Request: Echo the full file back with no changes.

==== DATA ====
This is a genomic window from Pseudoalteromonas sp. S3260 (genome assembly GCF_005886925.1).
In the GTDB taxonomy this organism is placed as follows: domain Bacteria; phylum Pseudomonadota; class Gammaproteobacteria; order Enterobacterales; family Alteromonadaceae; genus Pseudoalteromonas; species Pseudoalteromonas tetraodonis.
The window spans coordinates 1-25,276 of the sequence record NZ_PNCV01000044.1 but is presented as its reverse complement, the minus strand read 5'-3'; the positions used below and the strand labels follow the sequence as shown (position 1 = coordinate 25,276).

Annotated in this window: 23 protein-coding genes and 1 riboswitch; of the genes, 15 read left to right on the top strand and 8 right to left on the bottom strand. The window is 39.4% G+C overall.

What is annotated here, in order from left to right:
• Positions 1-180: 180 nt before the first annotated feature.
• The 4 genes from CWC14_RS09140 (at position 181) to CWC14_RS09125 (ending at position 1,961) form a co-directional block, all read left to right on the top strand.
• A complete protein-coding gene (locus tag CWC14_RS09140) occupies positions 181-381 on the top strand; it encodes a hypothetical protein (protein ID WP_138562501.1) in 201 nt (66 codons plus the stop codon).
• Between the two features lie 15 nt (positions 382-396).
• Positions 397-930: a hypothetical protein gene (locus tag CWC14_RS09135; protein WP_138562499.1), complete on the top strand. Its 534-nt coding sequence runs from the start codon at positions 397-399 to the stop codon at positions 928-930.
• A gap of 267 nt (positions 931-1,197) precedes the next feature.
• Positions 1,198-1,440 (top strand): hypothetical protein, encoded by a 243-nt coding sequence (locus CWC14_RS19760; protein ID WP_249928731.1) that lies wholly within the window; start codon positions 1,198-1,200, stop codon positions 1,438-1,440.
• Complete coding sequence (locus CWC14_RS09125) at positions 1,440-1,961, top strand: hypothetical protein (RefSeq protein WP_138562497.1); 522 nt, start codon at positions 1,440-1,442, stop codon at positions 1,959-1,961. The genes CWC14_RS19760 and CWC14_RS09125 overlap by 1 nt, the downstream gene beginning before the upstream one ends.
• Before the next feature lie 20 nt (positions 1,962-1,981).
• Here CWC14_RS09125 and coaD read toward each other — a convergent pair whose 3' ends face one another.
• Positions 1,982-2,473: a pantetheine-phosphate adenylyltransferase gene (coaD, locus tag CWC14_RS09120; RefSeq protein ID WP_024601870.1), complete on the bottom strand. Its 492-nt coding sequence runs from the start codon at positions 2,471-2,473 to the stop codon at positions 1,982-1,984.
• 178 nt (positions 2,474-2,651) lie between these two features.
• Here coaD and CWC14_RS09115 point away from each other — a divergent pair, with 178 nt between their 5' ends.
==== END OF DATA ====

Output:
This is a genomic window from Pseudoalteromonas sp. S3260 (genome assembly GCF_005886925.1).
In the GTDB taxonomy this organism is placed as follows: domain Bacteria; phylum Pseudomonadota; class Gammaproteobacteria; order Enterobacterales; family Alteromonadaceae; genus Pseudoalteromonas; species Pseudoalteromonas tetraodonis.
The window spans coordinates 1-25,276 of the sequence record NZ_PNCV01000044.1 but is presented as its reverse complement, the minus strand read 5'-3'; the positions used below and the strand labels follow the sequence as shown (position 1 = coordinate 25,276).

Annotated in this window: 23 protein-coding genes and 1 riboswitch; of the genes, 15 read left to right on the top strand and 8 right to left on the bottom strand. The window is 39.4% G+C overall.

What is annotated here, in order from left to right:
• Positions 1-180: 180 nt before the first annotated feature.
• The 4 genes from CWC14_RS09140 (at position 181) to CWC14_RS09125 (ending at position 1,961) form a co-directional block, all read left to right on the top strand.
• A complete protein-coding gene (locus tag CWC14_RS09140) occupies positions 181-381 on the top strand; it encodes a hypothetical protein (protein ID WP_138562501.1) in 201 nt (66 codons plus the stop codon).
• Between the two features lie 15 nt (positions 382-396).
• Positions 397-930: a hypothetical protein gene (locus tag CWC14_RS09135; protein WP_138562499.1), complete on the top strand. Its 534-nt coding sequence runs from the start codon at positions 397-399 to the stop codon at positions 928-930.
• A gap of 267 nt (positions 931-1,197) precedes the next feature.
• Positions 1,198-1,440 (top strand): hypothetical protein, encoded by a 243-nt coding sequence (locus CWC14_RS19760; protein ID WP_249928731.1) that lies wholly within the window; start codon positions 1,198-1,200, stop codon positions 1,438-1,440.
• Complete coding sequence (locus CWC14_RS09125) at positions 1,440-1,961, top strand: hypothetical protein (RefSeq protein WP_138562497.1); 522 nt, start codon at positions 1,440-1,442, stop codon at positions 1,959-1,961. The genes CWC14_RS19760 and CWC14_RS09125 overlap by 1 nt, the downstream gene beginning before the upstream one ends.
• Before the next feature lie 20 nt (positions 1,962-1,981).
• Here CWC14_RS09125 and coaD read toward each other — a convergent pair whose 3' ends face one another.
• Positions 1,982-2,473: a pantetheine-phosphate adenylyltransferase gene (coaD, locus tag CWC14_RS09120; RefSeq protein ID WP_024601870.1), complete on the bottom strand. Its 492-nt coding sequence runs from the start codon at positions 2,471-2,473 to the stop codon at positions 1,982-1,984.
• 178 nt (positions 2,474-2,651) lie between these two features.
• Here coaD and CWC14_RS09115 point away from each other — a divergent pair, with 178 nt between their 5' ends.